What is with this race season? I didn’t want to run the Scotland Run last week, but made myself do it (even considered a DNF, just because I wasn’t feeling it), and this morning I just stayed in bed. Good for you for doing it! Yay!!!!
    I have been thinking about what I am going to do until my fall marathon training starts. Of course my choices are chill out and do nothing or just do whatever or the exact opposite, which is train with purpose so that I can make an actual effort to improve my overall running paces and fitness before I start marathon training. I’ve decided on the latter. I may join a running club — I’m going to see if I can go to some training runs to check out different clubs (I need one that welcomes slower runners and have members that are around my pace who go to training runs — no point in being part of a run club, if it means I run by myself anyway). I am beginning to have running singlet envy…. I want to be part of a running club — very uncharacteristically social for me.

  10. Angela Lealaogata

    I have been wanting to run more, but it just isn’t my thing. About 4 years ago I really started watching what I ate lost 65 lbs gained about 15 back in the last year and now I want to get back on the horse and thought I might try to run a couple races this summer but can’t get in the mood 🙂 how do you get in the mood to run? And what type of running shoes do you like I think I need new ones mine are probably 5-10 years old 🙂 no judging. Anyway I just found your blog love it. Just started my own a couple months ago and really enjoy it.

  11. Megan

    Good job on pushing through! I know how horrible cramps can be (mine showed up this morning) – and I can’t imagine running through them sometimes! Respecting the distance is so true. Each time you run it – there are different conditions of many kinds, each run is unique!

  12. Jess

    I think I might have just blew it off the moment I realized I didn’t have my d-tag on. You however choose the better option! So proud of you for pushing through.

    At mile 11 I had almost the exact amount of time left to shoot for a pr, but also knew it just wasn’t my plan for yesterday.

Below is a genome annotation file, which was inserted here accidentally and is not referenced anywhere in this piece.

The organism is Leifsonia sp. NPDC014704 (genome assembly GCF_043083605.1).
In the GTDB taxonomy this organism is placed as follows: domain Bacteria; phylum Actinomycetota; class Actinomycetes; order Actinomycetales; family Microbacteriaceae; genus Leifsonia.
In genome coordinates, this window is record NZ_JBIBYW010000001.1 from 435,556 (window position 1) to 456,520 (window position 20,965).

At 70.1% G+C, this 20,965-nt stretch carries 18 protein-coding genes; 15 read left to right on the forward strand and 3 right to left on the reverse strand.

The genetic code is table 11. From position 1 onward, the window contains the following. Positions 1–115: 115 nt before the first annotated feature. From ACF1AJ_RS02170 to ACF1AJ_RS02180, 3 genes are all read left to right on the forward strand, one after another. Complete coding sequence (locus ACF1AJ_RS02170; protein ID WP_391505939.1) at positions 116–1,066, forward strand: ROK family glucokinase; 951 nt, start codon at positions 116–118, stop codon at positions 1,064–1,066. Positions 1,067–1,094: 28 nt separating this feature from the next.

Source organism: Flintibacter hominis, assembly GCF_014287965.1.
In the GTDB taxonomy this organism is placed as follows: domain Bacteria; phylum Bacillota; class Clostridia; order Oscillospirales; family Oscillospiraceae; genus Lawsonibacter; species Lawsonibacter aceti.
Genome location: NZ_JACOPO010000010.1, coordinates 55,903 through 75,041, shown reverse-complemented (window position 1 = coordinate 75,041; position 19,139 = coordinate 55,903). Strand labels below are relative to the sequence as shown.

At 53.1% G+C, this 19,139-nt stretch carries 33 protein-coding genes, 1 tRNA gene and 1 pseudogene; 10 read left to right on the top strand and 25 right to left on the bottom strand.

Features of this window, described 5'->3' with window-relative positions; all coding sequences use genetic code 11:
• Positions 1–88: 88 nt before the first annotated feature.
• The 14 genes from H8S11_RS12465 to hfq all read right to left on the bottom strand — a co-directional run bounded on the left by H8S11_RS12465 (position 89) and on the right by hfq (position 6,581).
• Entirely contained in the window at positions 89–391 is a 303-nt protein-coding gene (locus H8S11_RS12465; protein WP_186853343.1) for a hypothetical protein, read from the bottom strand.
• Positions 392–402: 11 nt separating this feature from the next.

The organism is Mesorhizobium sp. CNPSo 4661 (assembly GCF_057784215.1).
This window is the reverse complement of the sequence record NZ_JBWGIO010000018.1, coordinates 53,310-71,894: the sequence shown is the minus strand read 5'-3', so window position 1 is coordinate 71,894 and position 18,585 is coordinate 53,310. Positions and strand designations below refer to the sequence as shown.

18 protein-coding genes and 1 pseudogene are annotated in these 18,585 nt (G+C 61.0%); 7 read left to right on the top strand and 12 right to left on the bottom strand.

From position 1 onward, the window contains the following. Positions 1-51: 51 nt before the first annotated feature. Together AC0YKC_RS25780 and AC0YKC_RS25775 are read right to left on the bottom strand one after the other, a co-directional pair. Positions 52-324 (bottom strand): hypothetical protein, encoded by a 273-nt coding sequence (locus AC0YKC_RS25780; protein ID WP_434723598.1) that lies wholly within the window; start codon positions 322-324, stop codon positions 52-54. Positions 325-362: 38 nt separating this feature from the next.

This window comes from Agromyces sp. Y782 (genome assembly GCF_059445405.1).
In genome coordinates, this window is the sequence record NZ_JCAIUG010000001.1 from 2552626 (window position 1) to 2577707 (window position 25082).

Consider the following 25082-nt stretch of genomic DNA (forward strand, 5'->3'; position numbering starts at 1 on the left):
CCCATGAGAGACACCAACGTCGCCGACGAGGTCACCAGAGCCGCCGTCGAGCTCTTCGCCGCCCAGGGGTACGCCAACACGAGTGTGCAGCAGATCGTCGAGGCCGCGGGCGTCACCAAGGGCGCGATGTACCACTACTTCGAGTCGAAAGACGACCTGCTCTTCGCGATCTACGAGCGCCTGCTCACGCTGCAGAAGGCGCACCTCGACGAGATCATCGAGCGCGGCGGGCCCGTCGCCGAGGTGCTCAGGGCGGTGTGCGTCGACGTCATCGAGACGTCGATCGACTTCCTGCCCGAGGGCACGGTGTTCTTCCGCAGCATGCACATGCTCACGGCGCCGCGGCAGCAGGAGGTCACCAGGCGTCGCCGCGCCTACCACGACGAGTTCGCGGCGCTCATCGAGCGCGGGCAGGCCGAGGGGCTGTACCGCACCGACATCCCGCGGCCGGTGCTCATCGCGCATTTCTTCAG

13. Angela


    *I am training for my second half and I remember seeing mile 10 and never being so happy 🙂 I then cried almost all of mile 11 to 12 because it was the worst mile of my life! lol hoping for more successs come my race in may!!!

    Way to go you deserve that massage!

  14. Courtney

    Theodora, I’m a longtime reader and hollered your name like an absolute crazy person around 6, right at the SE corner of the park – you looked awesome to me!

    Way to push through, even when you weren’t feeling 100%. I think that sometimes, those races can be even more rewarding because you had the grit to tough it out when you weren’t feeling your best.

    Fantastic job and congrats!

  15. Heather Montgomery

    I know how disappointing that is. My half yesterday was total crap. Its so frustrating! At least you did it, and like me hopefully you learned something to make the next one better! Keep up the good work!

  16. Jess

    I’m sorry this half was kind of crappy for you! There’s nothing worse than a shitty race where all you want to do is stop running after mile two. That was Philly for me last year.

    Also, I’m amazed that you’ve never had your period while racing after all the races you’ve done. Seriously, that’s just impressive hahaha.

  17. BaileyA

    Way to go! You finished the half marathon, which is WAY more than most people can say! And if I could rationalize getting a massage after every long distance race, I’d run one a month!

  18. Megan @ Run Like a Grl

    New reader here, just came across your blog 🙂 I volunteered at the More Expo and thought it was a great event… all those motivated, happy, strong women really inspired me! Love your race review. I know its a tough course (2 loops of the park. What?!) and it seems like you did great! Congrats!

  19. Megan (The Runner's Kitchen)

    Feeling like you don’t want to (or can’t) continue running during a race is the worst. I’ve been there! But good for you for sticking it out. I think there are days for PRs and there are days that test our mental strength and endurance. Both are equally important. Hope you got that massage and are recovering well!

  20. Caitlin

    You are badass for sticking out a tough race – it happens to everyone, and the mental game is so. damn. hard. Two loops of Central Park is never fun. Congrats on being awesome. 🙂